> "Each form item and menu has an internal prompt counter that is reset
> one
> each time the form or menu is entered. Whenever the system uses a
> prompt,
> its associated prompt counter is incremented. This is the mechanism
> supporting tapered prompts."
> VBWG Response: Rejected.
> Multiple blocks can achieve the same purpose. No clear use case is
> offered for this change.

I understand the prompt counter is a convenience feature to not require
authors to use <if> statements relying on ECMAScript variables to select
prompts to play during their execution. I believe that for consistency
the specifications, prompts counters should apply in blocks as well as
any form item. I don't see any motivation for excluding blocks from
counter feature and for adding an exception case in the VXML
As the "event counter feature" is a convenience, there are ways to do
same thing with more work from VXML authors. I believe that removing the
exception that Blocks have no internal prompt counters would make the
specifications simpler and more consistent with additional benefits to

**VBWG** We believe that the current approach provides a consistent 
treatment of prompts inside fields and catches, and that adding a prompt

counter to <block> at this stage may do more harm than good.

> 12- Enforce consistency among "xml:base" attribute of application and
> document and precise precedence order.
> Suggested text modification to section "1.5.1 Execution within One
> Document":
> "xml:base    The base URI for this document as defined in [XML-BASE].
> in
> [HTML], a URI which all relative references within the document take
> their base. If both the root application and the leaf document define
> "xml:base" attribute and the values for this attribute if different
> an
> error.semantic event is thrown. If either the root application or the
> leaf
> document define the xml:base attribute, then it becomes the base URI
> the
> current document. If the xml:base attribute is defined in neither root
> application nor leaf document, then the root and leaf documents must
> loaded from URIs with the same base, otherwise an error.semantic event
> is
> thrown."
> Rationale: it may be difficult for VXML authors to develop VXML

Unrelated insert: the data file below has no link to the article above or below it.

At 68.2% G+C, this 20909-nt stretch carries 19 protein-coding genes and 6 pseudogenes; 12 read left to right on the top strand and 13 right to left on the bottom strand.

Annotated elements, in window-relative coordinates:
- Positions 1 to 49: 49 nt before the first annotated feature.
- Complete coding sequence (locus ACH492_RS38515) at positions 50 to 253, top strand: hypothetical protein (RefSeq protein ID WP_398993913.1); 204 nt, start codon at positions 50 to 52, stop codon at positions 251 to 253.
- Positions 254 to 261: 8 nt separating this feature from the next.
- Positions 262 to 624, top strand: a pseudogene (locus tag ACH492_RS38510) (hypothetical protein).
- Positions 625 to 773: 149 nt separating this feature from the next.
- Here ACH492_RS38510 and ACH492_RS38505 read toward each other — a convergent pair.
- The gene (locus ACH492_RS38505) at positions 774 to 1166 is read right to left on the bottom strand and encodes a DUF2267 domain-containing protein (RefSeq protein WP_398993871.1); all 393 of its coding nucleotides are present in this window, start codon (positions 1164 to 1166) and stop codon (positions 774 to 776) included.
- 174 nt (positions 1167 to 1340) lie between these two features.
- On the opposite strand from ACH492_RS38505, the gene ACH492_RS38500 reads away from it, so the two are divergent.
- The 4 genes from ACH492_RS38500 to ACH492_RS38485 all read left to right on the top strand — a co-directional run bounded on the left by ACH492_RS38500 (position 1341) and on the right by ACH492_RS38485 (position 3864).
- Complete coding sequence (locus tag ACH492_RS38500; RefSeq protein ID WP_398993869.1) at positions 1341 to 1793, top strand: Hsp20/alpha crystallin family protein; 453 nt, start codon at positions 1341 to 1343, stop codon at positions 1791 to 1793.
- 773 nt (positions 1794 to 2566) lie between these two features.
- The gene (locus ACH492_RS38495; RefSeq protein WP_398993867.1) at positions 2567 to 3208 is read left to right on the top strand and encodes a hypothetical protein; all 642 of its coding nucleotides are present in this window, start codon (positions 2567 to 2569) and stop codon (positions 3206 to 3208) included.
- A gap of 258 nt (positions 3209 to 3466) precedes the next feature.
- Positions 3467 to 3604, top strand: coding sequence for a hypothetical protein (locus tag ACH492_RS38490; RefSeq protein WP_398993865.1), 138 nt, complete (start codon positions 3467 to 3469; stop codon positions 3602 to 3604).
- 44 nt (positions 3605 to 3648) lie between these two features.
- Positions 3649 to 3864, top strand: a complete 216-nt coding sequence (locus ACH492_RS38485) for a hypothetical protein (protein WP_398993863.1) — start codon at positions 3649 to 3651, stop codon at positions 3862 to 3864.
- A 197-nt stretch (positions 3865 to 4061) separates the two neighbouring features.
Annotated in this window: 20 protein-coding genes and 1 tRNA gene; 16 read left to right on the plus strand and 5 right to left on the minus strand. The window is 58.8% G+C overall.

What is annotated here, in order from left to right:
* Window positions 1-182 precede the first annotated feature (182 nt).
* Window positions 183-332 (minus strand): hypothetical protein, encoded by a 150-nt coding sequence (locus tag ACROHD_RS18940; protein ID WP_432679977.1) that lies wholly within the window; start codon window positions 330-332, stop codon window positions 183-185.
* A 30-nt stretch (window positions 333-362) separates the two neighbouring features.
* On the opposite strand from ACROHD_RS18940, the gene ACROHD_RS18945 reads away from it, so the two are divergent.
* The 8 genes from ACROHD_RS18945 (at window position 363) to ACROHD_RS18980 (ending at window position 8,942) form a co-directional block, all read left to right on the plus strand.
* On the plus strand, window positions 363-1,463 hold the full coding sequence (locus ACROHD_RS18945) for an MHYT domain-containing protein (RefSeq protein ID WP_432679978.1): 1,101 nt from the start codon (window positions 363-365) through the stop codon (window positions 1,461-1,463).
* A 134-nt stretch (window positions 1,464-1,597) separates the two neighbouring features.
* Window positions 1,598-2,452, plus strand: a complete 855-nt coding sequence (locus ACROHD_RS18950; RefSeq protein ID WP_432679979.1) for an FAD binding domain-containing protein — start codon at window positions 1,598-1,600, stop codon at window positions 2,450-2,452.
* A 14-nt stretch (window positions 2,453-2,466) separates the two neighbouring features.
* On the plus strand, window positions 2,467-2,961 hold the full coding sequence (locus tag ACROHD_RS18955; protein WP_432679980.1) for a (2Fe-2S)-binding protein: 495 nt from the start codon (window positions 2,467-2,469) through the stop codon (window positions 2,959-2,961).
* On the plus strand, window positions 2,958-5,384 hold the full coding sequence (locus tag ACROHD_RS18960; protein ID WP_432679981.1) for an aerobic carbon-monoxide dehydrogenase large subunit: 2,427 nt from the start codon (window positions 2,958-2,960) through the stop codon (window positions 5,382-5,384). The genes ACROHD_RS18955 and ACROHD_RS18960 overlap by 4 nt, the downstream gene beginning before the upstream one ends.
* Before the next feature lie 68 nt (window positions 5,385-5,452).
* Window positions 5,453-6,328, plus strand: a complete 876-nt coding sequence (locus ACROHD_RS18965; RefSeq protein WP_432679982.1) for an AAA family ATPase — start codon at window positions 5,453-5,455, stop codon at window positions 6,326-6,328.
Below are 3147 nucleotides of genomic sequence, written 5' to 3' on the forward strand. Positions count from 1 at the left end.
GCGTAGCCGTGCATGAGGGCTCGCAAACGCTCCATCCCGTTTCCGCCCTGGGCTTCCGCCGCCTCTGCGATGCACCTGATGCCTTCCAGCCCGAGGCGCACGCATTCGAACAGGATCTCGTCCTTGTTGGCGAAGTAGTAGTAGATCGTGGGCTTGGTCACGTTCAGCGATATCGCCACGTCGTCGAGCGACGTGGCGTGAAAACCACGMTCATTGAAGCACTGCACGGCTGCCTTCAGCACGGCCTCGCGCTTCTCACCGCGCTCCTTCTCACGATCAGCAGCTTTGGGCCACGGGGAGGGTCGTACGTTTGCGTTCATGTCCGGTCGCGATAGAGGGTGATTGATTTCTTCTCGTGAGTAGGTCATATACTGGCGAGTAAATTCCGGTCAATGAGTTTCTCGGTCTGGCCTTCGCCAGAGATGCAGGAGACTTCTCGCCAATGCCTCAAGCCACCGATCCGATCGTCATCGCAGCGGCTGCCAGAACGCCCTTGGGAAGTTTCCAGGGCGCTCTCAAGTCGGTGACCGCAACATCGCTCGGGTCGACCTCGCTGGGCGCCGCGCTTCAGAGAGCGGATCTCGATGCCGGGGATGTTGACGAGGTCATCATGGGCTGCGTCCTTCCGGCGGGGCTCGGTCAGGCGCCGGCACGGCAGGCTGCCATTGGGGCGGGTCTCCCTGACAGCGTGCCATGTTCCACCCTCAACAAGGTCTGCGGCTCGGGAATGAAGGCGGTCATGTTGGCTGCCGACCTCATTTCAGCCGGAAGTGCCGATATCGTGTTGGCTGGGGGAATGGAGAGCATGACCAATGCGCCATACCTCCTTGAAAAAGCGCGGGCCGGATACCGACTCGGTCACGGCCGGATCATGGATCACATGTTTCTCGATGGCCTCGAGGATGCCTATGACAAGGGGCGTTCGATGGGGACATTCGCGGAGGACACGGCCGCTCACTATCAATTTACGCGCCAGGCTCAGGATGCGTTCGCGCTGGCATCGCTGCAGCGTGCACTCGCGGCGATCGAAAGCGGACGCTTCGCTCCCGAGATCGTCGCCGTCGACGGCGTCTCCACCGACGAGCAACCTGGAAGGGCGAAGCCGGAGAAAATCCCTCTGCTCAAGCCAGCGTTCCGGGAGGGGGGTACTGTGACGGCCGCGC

> applications
> in which the base URI is different for the root than for the leaf.
> is
> because links defined in the application are active while the leaf is
> active. Therefore, relative URIs in root-defined links would probably
> fail
> if activated while the leaf is active. Consequently, not enforcing
> consistent base URIs prevents such root documents to use relative URIs
> since
> their leaf documents might override it.
> VBWG Response: Rejected.
> xml:base is by definition a document-oriented concept, not an
> application-oriented concept.

Section "5.2 Event Handling", states that "Similarly, relative URL
references in a catch element are resolved against the active document
not relative to the document in which they were declared." In addition,
section "5.2.4 Catch Element Selection" states that "Form an ordered
list of
catches consisting of all catches in the current scope and all enclosing
scopes (form item, form, document, application root document,
context), ordered first by scope (starting with the current scope), and
within each scope by document order."

Consequently, a catch element in a root application with a relative URI
be resolved from the xml:base of a leaf document. If no consistency is
enforced between the application and the document whereas logic is
among the two (such as catch elements, or links), this reduces the
of shared logic provided by application documents.

**VBWG** We are struggling to understand your point. We believe that the
use of
xml:base is clear in the specification. A root document and a leaf
document can have 
different xml:bases by assigning different values to their attributes.
When relative 
URIs are evaluated, they are evaluated together with the xml:base value
of the document 
which contains the active dialog. For example, take a <link> defined in
a root document. 
If the active dialog is in the leaf document, then the leaf's xml:base
would be used; 
if the active dialog is in the root document, then the root's xml:base
would be used.  
This seems to us consistent and coherent.

Any comment on this is welcome. Regards,


Guillaume Berche
Eloquant, ZA Le malvaisin
38240 Le Versoud, France
Received on Wednesday, 13 November 2002 10:52:11 UTC